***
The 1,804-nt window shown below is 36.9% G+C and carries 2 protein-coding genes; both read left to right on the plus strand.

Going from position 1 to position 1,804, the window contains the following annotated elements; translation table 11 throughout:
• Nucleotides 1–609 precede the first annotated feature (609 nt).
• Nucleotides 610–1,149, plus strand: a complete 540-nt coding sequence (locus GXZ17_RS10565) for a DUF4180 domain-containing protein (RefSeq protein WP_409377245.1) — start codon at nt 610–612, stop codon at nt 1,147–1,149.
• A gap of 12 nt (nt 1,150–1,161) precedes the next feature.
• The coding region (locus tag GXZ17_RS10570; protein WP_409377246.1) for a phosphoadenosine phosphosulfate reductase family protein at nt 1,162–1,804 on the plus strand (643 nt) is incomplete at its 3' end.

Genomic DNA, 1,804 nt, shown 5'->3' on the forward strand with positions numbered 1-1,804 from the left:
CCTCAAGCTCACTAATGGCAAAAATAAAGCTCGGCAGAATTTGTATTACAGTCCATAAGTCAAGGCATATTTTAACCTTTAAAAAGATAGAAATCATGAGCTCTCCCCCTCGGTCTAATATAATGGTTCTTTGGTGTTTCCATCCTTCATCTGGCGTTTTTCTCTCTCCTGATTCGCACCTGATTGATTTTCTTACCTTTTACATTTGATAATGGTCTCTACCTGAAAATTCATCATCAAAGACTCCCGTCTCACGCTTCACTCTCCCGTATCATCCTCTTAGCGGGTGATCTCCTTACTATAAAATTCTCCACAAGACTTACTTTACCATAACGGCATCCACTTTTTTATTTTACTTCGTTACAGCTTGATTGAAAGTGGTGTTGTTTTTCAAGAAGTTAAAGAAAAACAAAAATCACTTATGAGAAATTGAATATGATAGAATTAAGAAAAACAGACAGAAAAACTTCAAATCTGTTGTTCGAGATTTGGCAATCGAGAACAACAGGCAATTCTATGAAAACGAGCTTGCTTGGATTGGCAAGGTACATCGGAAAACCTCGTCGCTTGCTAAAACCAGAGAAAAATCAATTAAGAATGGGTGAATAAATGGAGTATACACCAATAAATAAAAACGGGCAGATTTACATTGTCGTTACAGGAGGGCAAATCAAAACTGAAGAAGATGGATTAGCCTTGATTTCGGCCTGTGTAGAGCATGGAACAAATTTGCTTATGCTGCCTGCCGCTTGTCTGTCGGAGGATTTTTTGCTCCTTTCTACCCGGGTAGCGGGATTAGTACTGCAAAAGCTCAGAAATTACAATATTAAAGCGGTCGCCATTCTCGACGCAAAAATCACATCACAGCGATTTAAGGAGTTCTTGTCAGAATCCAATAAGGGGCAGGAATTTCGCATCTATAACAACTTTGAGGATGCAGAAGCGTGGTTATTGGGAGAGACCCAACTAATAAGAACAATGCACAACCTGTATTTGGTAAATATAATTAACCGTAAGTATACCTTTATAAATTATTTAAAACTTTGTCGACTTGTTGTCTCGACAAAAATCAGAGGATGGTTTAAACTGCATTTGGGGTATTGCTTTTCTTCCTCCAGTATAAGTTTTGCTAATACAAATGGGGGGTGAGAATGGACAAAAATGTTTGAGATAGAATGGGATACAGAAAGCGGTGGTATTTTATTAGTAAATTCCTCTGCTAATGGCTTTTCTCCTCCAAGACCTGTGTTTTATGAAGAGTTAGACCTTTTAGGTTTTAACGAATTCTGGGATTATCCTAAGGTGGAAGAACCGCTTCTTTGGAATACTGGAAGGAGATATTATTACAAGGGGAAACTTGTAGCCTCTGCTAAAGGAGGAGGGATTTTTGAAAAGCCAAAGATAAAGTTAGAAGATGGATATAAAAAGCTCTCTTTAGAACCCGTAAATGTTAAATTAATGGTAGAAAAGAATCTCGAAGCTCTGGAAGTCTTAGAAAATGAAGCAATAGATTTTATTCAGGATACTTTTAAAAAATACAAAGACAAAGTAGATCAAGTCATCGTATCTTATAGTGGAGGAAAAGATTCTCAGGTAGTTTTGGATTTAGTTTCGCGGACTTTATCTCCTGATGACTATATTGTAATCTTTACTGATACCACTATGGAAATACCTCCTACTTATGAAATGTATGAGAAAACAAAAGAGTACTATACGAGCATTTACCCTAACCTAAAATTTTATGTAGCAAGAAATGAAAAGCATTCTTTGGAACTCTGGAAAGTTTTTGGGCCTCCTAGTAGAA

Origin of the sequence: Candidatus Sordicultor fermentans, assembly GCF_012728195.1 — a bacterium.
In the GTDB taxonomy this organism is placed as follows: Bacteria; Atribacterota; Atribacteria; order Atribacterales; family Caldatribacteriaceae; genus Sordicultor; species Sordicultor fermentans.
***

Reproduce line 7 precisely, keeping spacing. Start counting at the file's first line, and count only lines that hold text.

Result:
Genomic DNA, 1,804 nt, shown 5'->3' on the forward strand with positions numbered 1-1,804 from the left: